- Authors: Sandri A. et al.
- Year: 2020
- Journal: Clin Exp Immunol
- Applications: in vivo / DNA / in vivo-jetPEI
Injection through the tail vein to target lung after warming the animals for 5 minutes under a heating lamp. Analysis after 24 h and 7 days.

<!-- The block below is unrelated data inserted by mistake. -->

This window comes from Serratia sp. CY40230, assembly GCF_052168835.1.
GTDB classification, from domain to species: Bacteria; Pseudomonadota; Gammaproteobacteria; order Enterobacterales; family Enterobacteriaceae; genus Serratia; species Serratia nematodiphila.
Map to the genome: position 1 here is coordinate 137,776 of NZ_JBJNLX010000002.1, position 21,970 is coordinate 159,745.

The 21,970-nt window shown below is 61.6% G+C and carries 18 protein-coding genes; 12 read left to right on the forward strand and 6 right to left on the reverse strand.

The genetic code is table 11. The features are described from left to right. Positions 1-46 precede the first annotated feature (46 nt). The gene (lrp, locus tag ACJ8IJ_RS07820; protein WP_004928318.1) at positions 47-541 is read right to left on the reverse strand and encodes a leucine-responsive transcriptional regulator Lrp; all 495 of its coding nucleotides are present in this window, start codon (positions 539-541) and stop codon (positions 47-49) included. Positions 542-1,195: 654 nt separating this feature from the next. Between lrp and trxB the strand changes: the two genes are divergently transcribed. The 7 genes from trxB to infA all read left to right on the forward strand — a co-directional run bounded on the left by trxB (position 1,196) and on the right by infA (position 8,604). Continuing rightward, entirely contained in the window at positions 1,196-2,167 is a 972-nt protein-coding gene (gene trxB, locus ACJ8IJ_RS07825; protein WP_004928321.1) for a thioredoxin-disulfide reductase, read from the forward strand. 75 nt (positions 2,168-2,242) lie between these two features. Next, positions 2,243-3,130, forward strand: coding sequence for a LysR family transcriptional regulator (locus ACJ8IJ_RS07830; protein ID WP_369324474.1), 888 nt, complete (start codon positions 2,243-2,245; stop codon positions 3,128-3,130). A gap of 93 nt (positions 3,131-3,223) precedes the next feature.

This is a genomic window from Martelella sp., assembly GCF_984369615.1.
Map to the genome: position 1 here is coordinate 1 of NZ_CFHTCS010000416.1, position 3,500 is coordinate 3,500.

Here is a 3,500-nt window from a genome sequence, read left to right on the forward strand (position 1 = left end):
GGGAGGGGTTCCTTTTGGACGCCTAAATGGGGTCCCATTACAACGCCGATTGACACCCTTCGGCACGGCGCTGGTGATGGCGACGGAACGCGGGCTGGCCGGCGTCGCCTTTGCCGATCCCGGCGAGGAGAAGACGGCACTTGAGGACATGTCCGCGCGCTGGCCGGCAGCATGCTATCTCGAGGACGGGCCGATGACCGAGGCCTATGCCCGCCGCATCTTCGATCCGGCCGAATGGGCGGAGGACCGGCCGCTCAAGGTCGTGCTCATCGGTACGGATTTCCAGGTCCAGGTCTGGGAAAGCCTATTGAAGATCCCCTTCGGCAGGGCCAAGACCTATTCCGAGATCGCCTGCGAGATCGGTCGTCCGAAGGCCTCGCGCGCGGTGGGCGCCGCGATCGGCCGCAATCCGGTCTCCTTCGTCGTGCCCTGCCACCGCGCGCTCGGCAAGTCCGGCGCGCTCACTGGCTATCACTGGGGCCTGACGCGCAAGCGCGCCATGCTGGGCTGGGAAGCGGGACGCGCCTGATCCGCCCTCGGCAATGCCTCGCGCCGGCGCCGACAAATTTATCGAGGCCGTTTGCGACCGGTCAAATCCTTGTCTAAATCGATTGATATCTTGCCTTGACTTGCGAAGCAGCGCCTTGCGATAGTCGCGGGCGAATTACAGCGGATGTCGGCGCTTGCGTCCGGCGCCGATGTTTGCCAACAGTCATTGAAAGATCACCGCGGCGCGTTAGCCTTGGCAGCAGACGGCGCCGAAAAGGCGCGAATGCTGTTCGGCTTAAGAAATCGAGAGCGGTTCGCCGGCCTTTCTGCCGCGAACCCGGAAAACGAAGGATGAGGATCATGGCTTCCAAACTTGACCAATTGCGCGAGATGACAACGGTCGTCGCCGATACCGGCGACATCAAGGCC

Introduction: Pseudomonas aeruginosa is the major respiratory pathogen in patients with cystic fibrosis (CF). P. aeruginosa secreted proteases, in addition to host proteases, degrade lung tissue and interfere with immune processes. In this study, we aimed at evaluating the possible anti-inflammatory effects of protease inhibitors Marimastat and Ilomastat in the treatment of P. aeruginosa infection. Methods: Lung infection with P. aeruginosa PAO1 strain was established in wild-type and CFTR-knockout C57BL/6 mice expressing a luciferase gene under control of bovine IL-8 promoter. After intratracheal instillation with 150µM Marimastat and Ilomastat, lung inflammation was monitored by in vivo bioluminescence imaging and bacterial load in the lungs was assessed. In vitro, effects of protease inhibitors on PAO1 growth and viability were evaluated. Results: Acute lung infection was established in both wild-type and CFTR-knockout mice. After 24 hours, the infection induced IL-8-dependent bioluminescence emission indicating lung inflammation. In infected mice with ongoing inflammation, intratracheal treatment with 150µM Marimastat and Ilomastat reduced the bioluminescence signal in comparison to untreated, infected animals. Bacterial load in the lungs was not affected by the treatment and in vitro the same dose of Marimastat and Ilomastat did not affect PAO1 growth and viability, confirming that these molecules have no additional anti-bacterial activity. Conclusions: Our results show that inhibition of protease activity elicits anti-inflammatory effects in CF mice with acute P. aeruginosa lung infection. Thus, Marimastat and Ilomastat represent candidate molecules for the treatment of CF patients, encouraging further studies on protease inhibitors and their application in inflammatory diseases.Keywords: Cystic fibrosis; Pseudomonas aeruginosa; in vivo imaging; lung inflammation; protease inhibitors.